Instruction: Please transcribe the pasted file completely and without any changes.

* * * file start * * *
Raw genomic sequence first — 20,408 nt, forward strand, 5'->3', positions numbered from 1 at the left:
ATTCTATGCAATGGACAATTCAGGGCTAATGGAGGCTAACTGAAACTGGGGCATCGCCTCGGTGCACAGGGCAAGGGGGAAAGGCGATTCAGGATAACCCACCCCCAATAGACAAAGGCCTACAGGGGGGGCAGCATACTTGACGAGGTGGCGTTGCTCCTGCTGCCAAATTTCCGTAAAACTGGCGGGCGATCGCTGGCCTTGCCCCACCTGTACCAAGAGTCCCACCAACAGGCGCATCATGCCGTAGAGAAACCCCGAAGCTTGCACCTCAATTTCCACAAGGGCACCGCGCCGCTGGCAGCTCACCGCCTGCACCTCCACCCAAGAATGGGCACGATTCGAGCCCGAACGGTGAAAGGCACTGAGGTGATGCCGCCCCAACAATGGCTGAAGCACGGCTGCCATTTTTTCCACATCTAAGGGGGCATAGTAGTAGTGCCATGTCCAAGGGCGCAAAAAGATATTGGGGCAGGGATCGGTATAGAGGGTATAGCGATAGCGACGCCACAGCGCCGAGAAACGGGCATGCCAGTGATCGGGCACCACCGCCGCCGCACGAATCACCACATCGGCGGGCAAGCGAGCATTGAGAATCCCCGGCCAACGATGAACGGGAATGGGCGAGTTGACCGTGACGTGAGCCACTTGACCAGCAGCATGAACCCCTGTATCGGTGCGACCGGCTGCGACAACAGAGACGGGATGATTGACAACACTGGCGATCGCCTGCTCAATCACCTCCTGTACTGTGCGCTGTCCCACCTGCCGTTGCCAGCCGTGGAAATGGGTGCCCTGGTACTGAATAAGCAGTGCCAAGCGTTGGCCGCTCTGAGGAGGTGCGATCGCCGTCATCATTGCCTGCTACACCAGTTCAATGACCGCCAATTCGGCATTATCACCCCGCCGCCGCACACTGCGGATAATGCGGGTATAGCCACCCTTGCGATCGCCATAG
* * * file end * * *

Raw genomic sequence first — 20,408 nt, forward strand, 5'->3', positions numbered from 1 at the left:
ATTCTATGCAATGGACAATTCAGGGCTAATGGAGGCTAACTGAAACTGGGGCATCGCCTCGGTGCACAGGGCAAGGGGGAAAGGCGATTCAGGATAACCCACCCCCAATAGACAAAGGCCTACAGGGGGGGCAGCATACTTGACGAGGTGGCGTTGCTCCTGCTGCCAAATTTCCGTAAAACTGGCGGGCGATCGCTGGCCTTGCCCCACCTGTACCAAGAGTCCCACCAACAGGCGCATCATGCCGTAGAGAAACCCCGAAGCTTGCACCTCAATTTCCACAAGGGCACCGCGCCGCTGGCAGCTCACCGCCTGCACCTCCACCCAAGAATGGGCACGATTCGAGCCCGAACGGTGAAAGGCACTGAGGTGATGCCGCCCCAACAATGGCTGAAGCACGGCTGCCATTTTTTCCACATCTAAGGGGGCATAGTAGTAGTGCCATGTCCAAGGGCGCAAAAAGATATTGGGGCAGGGATCGGTATAGAGGGTATAGCGATAGCGACGCCACAGCGCCGAGAAACGGGCATGCCAGTGATCGGGCACCACCGCCGCCGCACGAATCACCACATCGGCGGGCAAGCGAGCATTGAGAATCCCCGGCCAACGATGAACGGGAATGGGCGAGTTGACCGTGACGTGAGCCACTTGACCAGCAGCATGAACCCCTGTATCGGTGCGACCGGCTGCGACAACAGAGACGGGATGATTGACAACACTGGCGATCGCCTGCTCAATCACCTCCTGTACTGTGCGCTGTCCCACCTGCCGTTGCCAGCCGTGGAAATGGGTGCCCTGGTACTGAATAAGCAGTGCCAAGCGTTGGCCGCTCTGAGGAGGTGCGATCGCCGTCATCATTGCCTGCTACACCAGTTCAATGACCGCCAATTCGGCATTATCACCCCGCCGCCGCACACTGCGGATAATGCGGGTATAGCCACCCTTGCGATCGCCATAG